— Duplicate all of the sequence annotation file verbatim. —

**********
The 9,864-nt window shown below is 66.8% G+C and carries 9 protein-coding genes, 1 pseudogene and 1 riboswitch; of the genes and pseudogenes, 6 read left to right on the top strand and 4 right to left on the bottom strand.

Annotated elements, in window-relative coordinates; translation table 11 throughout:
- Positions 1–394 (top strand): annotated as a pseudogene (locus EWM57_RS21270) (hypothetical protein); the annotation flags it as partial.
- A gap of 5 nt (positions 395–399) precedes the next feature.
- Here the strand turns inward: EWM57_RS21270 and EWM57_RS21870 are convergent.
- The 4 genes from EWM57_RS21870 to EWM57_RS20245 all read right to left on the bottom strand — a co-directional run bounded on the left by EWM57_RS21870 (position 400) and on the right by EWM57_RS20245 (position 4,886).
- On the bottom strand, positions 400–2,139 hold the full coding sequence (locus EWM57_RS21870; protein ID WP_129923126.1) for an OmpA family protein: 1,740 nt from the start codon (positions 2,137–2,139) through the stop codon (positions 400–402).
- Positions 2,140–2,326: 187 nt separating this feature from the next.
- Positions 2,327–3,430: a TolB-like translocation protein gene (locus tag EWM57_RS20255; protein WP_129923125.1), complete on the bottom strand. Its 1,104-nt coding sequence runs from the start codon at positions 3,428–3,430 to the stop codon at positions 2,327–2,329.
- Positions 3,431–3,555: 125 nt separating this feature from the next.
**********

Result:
The 9,864-nt window shown below is 66.8% G+C and carries 9 protein-coding genes, 1 pseudogene and 1 riboswitch; of the genes and pseudogenes, 6 read left to right on the top strand and 4 right to left on the bottom strand.

Annotated elements, in window-relative coordinates; translation table 11 throughout:
- Positions 1–394 (top strand): annotated as a pseudogene (locus EWM57_RS21270) (hypothetical protein); the annotation flags it as partial.
- A gap of 5 nt (positions 395–399) precedes the next feature.
- Here the strand turns inward: EWM57_RS21270 and EWM57_RS21870 are convergent.
- The 4 genes from EWM57_RS21870 to EWM57_RS20245 all read right to left on the bottom strand — a co-directional run bounded on the left by EWM57_RS21870 (position 400) and on the right by EWM57_RS20245 (position 4,886).
- On the bottom strand, positions 400–2,139 hold the full coding sequence (locus EWM57_RS21870; protein ID WP_129923126.1) for an OmpA family protein: 1,740 nt from the start codon (positions 2,137–2,139) through the stop codon (positions 400–402).
- Positions 2,140–2,326: 187 nt separating this feature from the next.
- Positions 2,327–3,430: a TolB-like translocation protein gene (locus tag EWM57_RS20255; protein WP_129923125.1), complete on the bottom strand. Its 1,104-nt coding sequence runs from the start codon at positions 3,428–3,430 to the stop codon at positions 2,327–2,329.
- Positions 3,431–3,555: 125 nt separating this feature from the next.